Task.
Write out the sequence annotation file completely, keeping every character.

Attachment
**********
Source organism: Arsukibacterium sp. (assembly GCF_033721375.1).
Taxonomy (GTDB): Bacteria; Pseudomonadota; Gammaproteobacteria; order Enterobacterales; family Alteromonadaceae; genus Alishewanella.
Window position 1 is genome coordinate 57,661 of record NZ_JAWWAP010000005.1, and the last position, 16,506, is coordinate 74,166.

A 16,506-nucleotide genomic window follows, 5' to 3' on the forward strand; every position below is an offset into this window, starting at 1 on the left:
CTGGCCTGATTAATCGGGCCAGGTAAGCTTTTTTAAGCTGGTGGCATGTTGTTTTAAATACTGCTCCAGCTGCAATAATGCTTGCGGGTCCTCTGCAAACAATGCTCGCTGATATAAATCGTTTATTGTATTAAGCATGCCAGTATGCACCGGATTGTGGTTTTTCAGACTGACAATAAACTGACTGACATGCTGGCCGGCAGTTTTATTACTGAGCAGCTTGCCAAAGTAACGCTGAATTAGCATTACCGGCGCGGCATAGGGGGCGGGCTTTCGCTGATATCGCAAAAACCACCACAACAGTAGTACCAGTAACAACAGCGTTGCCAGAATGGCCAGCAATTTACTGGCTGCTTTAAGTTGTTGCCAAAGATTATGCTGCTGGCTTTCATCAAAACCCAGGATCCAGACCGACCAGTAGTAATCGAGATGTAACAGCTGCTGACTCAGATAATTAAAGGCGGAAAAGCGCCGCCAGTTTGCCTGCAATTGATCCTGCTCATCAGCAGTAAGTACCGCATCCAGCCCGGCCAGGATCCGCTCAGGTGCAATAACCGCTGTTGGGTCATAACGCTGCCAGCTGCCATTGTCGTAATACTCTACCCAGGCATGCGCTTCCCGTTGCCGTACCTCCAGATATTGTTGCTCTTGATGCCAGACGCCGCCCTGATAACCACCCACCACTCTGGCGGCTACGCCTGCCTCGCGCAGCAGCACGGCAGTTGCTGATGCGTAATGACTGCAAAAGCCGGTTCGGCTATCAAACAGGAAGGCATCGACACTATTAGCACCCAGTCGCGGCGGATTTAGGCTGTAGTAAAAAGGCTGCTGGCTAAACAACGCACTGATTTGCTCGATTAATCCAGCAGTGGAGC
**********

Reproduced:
Source organism: Arsukibacterium sp. (assembly GCF_033721375.1).
Taxonomy (GTDB): Bacteria; Pseudomonadota; Gammaproteobacteria; order Enterobacterales; family Alteromonadaceae; genus Alishewanella.
Window position 1 is genome coordinate 57,661 of record NZ_JAWWAP010000005.1, and the last position, 16,506, is coordinate 74,166.

A 16,506-nucleotide genomic window follows, 5' to 3' on the forward strand; every position below is an offset into this window, starting at 1 on the left:
CTGGCCTGATTAATCGGGCCAGGTAAGCTTTTTTAAGCTGGTGGCATGTTGTTTTAAATACTGCTCCAGCTGCAATAATGCTTGCGGGTCCTCTGCAAACAATGCTCGCTGATATAAATCGTTTATTGTATTAAGCATGCCAGTATGCACCGGATTGTGGTTTTTCAGACTGACAATAAACTGACTGACATGCTGGCCGGCAGTTTTATTACTGAGCAGCTTGCCAAAGTAACGCTGAATTAGCATTACCGGCGCGGCATAGGGGGCGGGCTTTCGCTGATATCGCAAAAACCACCACAACAGTAGTACCAGTAACAACAGCGTTGCCAGAATGGCCAGCAATTTACTGGCTGCTTTAAGTTGTTGCCAAAGATTATGCTGCTGGCTTTCATCAAAACCCAGGATCCAGACCGACCAGTAGTAATCGAGATGTAACAGCTGCTGACTCAGATAATTAAAGGCGGAAAAGCGCCGCCAGTTTGCCTGCAATTGATCCTGCTCATCAGCAGTAAGTACCGCATCCAGCCCGGCCAGGATCCGCTCAGGTGCAATAACCGCTGTTGGGTCATAACGCTGCCAGCTGCCATTGTCGTAATACTCTACCCAGGCATGCGCTTCCCGTTGCCGTACCTCCAGATATTGTTGCTCTTGATGCCAGACGCCGCCCTGATAACCACCCACCACTCTGGCGGCTACGCCTGCCTCGCGCAGCAGCACGGCAGTTGCTGATGCGTAATGACTGCAAAAGCCGGTTCGGCTATCAAACAGGAAGGCATCGACACTATTAGCACCCAGTCGCGGCGGATTTAGGCTGTAGTAAAAAGGCTGCTGGCTAAACAACGCACTGATTTGCTCGATTAATCCAGCAGTGGAGC